3. Seek out mentorships

All three women headlining the event spoke of how mentors and mentees have changed their lives.

Finding people who are willing to help and develop you professionally and personally can help you push yourself outside your boundaries and comfort zone. Learning from others helps you see what you cannot, which is why sometimes the best thing about having a mentor is simply having a “sounding board.”

Mentors give guidance when you hit roadblocks you can’t see beyond. And many times it’s a simple outreach via slack or teams or setting up a 15 minute meeting to ask a colleague you admire and who’s in a position you aspire to be. All three women said their mentors jumped at the opportunity and were excited to take someone in. 

4. Build diverse and unique teams

As a female PreSales leader, Vogt says one of her greatest assets and accomplishments has been building a diverse and inclusive team at UserTesting. Hiring individuals of all backgrounds, genders, skill sets, races, sexualities, and more. She says she relies on the diversity of skills with every hire and looks most directly for a high level of empathy, a skill she has found to be of great value in hiring and of people. 

She says hiring the right people looks like hiring different people so the entire team can constantly learn new skills and perspectives from each other and fill in gaps that will only strengthen them as a whole. 

5. Build a network

Focus on building a diverse network of people to not only learn from but leverage resources to explore your opportunities and personal growth. At points in your career sometimes opportunities will not go as planned, so having a network will make you noticeable and agile on the professional stage.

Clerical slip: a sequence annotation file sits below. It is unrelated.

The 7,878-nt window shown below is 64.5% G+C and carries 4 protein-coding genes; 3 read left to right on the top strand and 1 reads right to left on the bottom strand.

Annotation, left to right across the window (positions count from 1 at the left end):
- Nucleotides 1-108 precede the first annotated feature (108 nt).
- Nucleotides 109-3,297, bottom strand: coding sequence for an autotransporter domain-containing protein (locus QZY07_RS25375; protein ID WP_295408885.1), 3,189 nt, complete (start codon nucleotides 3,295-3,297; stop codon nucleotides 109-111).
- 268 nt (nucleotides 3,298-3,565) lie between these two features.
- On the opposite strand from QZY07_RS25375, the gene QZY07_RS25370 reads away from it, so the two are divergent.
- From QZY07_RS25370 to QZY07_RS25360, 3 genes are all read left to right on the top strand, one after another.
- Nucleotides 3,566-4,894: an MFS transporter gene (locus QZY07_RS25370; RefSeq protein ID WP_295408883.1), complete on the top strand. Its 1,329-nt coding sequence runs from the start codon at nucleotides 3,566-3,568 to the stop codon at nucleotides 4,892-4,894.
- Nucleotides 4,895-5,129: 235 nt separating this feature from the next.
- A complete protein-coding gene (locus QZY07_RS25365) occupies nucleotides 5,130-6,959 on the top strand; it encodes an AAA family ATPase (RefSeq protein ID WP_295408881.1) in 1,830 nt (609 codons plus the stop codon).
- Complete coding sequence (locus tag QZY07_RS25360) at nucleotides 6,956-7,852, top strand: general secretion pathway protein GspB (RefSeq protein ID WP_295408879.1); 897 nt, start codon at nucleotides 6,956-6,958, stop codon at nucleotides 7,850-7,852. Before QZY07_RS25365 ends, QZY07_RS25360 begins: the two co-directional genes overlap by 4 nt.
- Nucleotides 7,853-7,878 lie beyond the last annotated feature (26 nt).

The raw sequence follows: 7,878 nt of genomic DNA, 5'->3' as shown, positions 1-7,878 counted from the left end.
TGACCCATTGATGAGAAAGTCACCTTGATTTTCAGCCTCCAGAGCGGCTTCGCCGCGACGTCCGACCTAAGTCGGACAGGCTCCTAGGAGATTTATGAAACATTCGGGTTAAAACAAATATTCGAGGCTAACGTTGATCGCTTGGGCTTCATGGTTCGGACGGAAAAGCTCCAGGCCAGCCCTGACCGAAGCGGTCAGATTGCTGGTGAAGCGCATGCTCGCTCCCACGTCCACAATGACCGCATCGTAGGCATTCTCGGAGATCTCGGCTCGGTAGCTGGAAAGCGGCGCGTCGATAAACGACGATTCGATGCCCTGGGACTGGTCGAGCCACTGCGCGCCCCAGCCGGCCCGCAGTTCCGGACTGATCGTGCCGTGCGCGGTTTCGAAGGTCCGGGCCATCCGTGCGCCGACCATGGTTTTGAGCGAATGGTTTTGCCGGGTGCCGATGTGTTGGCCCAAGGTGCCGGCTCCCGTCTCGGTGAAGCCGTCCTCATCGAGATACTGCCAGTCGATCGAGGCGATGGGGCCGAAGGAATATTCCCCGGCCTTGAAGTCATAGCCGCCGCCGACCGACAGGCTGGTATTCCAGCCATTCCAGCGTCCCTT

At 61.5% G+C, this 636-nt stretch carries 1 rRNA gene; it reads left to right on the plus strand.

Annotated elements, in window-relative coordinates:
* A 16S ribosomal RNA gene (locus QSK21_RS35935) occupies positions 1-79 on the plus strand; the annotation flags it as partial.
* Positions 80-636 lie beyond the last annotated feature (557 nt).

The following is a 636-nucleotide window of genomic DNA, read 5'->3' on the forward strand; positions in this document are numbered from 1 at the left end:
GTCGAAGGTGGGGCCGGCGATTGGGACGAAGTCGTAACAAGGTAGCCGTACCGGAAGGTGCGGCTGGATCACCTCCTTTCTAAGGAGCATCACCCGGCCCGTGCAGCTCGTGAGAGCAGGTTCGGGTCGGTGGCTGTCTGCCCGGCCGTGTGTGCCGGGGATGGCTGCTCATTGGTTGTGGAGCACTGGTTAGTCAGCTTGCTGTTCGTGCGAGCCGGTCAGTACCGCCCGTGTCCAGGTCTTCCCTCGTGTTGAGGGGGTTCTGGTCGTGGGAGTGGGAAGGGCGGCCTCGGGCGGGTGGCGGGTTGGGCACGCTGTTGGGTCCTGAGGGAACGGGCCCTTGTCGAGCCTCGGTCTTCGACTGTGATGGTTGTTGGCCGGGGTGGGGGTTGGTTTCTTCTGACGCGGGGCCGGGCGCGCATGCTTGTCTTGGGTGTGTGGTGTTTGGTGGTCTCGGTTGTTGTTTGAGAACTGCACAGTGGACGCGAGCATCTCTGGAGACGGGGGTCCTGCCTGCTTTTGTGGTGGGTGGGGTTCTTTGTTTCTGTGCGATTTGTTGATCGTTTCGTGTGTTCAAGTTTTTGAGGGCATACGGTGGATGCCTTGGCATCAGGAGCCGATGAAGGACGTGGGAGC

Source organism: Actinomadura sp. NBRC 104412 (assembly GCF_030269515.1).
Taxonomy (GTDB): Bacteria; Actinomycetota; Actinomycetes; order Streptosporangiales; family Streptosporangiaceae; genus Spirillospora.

Often it will help you realize new career opportunities, passions, and create room for partnerships you had not thought about at an early date. Developing long-lasting relationships with peers will build stability into your professional life and allow you to seek out other women with careers you wish to be a part of. 

6. Find allies

Finding male allies is crucial to the implementation of female agendas and having female voices heard in the workplace.

Bukowski says, “Male team members as allies are an important part of WISE. Having allies is so important because it allows our male counterparts to view the world through our eyes and understand some of the gender-specific challenges we face in this role.”

For allies, Vogt suggests, ask them to make time to connect with women on their team and listen and make sure they feel heard. She points out that as an SE it’s in their nature to problem solve, but men shouldn’t feel the need to do that here—listening and connecting gets the job done. 

The next step 

Vivun’s WISE chapter is our start of joining a larger initiative to elevate women in PreSales and understanding some of the gender-specific challenges women face in their role. 

As Barney says, “We see no limits for Vivun’s WISE Chapter, and are motivated and excited to provide more value to our community of allies and members. Soon we will launch our newsletter and anticipate another event with a panel of amazing speakers in August. We are inspired by milestones of other WISE chapters such as Salesforce and can’t wait to continue to grow our community at Vivun.”

Stay tuned to our Linkedin page to see our plans for more education and enablement events. We’re excited to see the reach of our WISE chapter to educate and inspire more women in PreSales!

Sam Wortman July 8, 2021